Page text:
Photo by Eric Francis
Nebraska Football

In Letter to Season Ticket Holders, NU Mentions Possible Spring Season

August 13, 2020
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The thinking from some was that Nebraska would go rogue.

After initially expressing disappointment in the Big Ten’s decision to postpone fall sports, Nebraska had largely gone radio silent for 48 hours. A survey sent from the UNL Faculty Senate Wednesday night asked if faculty members would be OK leaving the Big Ten in order for fall sports to continue. Speculation ran rampant that Nebraska was plotting an exit from the conference while national pundits suggested Nebraska should be removed from the conference.

A statement from university President Ted Carter and Chancellor Ronnie Green Thursday morning publicly stated Nebraska had no desire to leave the Big Ten, and in a letter sent to season ticket holders Thursday morning, Nebraska athletics seems to have resigned itself to the idea that fall football won’t be likely either. 

“First and foremost, thank you for your patience and grace during these difficult times. We are disappointed but determined not to allow this challenging time in our history to define us,” the letter read. “The Big Ten has postponed all athletic events for the Fall 2020 season, including football. Circumstances have changed significantly since last Friday when we communicated to you regarding ticket and donation options for the 2020 season.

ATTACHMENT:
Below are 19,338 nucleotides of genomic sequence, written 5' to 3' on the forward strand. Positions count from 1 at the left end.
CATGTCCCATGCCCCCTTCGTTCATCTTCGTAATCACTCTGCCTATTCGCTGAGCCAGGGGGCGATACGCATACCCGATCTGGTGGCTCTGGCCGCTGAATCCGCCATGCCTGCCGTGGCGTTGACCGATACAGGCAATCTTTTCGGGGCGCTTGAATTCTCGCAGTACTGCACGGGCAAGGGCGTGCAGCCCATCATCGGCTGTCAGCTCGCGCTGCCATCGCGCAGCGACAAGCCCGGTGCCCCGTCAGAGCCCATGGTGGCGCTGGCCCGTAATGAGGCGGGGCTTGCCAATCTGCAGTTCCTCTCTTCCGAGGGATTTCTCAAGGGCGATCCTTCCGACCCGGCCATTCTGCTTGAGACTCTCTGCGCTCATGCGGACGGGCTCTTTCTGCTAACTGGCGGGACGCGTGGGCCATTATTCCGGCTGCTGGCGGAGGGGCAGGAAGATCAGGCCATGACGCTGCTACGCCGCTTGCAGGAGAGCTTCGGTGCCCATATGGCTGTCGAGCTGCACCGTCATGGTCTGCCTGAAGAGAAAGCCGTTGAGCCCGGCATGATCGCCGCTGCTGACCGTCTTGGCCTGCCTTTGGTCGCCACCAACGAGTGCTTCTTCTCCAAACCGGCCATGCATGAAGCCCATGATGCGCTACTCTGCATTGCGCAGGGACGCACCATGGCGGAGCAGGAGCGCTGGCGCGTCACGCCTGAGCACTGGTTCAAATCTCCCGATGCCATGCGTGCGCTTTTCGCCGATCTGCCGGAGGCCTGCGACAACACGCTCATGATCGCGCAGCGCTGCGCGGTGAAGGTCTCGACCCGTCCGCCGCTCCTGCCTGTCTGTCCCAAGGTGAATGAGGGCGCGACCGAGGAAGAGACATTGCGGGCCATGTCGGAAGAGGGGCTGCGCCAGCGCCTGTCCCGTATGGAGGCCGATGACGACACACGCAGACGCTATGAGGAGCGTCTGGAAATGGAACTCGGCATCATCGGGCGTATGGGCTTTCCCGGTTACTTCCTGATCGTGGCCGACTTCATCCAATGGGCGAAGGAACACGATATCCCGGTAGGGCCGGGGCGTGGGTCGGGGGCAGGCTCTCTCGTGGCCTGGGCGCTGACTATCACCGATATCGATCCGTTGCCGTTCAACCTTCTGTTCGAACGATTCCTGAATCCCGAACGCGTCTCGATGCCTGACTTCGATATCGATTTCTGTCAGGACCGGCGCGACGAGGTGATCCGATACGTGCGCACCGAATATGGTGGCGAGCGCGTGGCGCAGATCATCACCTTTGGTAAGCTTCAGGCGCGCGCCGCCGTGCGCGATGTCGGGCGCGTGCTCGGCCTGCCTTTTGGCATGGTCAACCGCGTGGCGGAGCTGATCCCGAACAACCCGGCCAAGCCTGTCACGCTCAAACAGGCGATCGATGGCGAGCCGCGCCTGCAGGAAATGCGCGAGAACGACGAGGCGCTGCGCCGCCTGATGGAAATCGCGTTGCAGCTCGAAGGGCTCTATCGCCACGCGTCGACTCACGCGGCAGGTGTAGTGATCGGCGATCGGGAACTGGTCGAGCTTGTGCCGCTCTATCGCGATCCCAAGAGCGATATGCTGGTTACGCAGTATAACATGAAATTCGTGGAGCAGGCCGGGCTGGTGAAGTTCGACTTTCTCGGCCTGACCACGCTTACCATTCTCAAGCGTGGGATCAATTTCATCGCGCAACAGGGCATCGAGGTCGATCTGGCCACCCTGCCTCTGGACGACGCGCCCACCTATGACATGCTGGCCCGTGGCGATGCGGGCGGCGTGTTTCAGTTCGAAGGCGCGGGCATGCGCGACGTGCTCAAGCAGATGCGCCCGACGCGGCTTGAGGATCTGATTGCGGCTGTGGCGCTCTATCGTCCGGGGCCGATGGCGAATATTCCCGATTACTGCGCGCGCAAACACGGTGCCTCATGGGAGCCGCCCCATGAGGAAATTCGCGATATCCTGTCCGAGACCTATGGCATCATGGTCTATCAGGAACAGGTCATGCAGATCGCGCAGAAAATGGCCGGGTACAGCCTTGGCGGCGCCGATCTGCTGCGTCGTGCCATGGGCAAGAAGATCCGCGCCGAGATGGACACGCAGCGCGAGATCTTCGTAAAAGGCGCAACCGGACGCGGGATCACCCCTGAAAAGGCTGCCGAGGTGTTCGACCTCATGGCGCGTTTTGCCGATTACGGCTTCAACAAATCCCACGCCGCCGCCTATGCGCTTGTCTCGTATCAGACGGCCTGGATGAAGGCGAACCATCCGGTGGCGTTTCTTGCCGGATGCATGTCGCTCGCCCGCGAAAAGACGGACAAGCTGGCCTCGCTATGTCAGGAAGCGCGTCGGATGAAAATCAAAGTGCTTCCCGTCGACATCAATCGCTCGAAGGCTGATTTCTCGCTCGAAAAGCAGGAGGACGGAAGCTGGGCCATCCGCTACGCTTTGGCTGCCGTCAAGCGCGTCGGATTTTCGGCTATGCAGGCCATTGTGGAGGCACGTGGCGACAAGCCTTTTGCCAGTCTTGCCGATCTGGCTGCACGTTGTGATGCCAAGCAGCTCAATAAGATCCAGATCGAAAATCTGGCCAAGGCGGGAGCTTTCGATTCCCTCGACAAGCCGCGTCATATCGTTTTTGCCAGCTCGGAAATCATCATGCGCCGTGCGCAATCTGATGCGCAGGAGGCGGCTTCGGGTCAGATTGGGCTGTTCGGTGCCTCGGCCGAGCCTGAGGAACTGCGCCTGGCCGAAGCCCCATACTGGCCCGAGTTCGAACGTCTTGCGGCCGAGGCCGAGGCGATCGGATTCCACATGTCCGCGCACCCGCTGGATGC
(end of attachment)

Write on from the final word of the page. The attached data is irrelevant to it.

“The financial challenge ahead of us is even greater than we expected one week ago. As always, your loyal support is greatly appreciated and more important than ever. 

“We will reach out for additional feedback when we have more details about a possible Spring season. In the meantime, keep supporting our student-athletes and coaches as they regroup from this week’s tough news.”

In a letter sent to football season ticket holders last Friday, Nebraska Athletic Director Bill Moos wrote that NU was projecting a revenue shortfall anywhere from $40 to $100 million as a result of the COVID-19 pandemic. In an attempt to help mitigate some of those projected losses, the Husker athletic department created the “Day by Day” campaign with the hopes that ticket holders would donate their 2020 payment to the fund rather than requesting a refund. Doing so was incentivized as Nebraska was offering full refunds for the first time. 

But with no football, Nebraska’s budget gets tighter. Husker coach Scott Frost said Monday Nebraska is expecting to lose anywhere from $80 million to $120 million in revenue this fall. Football alone accounted for $96.2 million in operating revenue for the athletic department in Fiscal 2019. The vast majority of the Big Ten’s media rights payout came because of football. 

In an interview with Yahoo Sports’ Pete Thamel Tuesday night, Big Ten commissioner Kevin Warren said Nebraska would not be able to play non-Big Ten-sanctioned football this fall and remain a member of the league. 

At no point has Nebraska directly threatened to leave the Big Ten, though Frost’s comments on Monday suggested Nebraska would look at other options with regards to playing games in the fall. 

 
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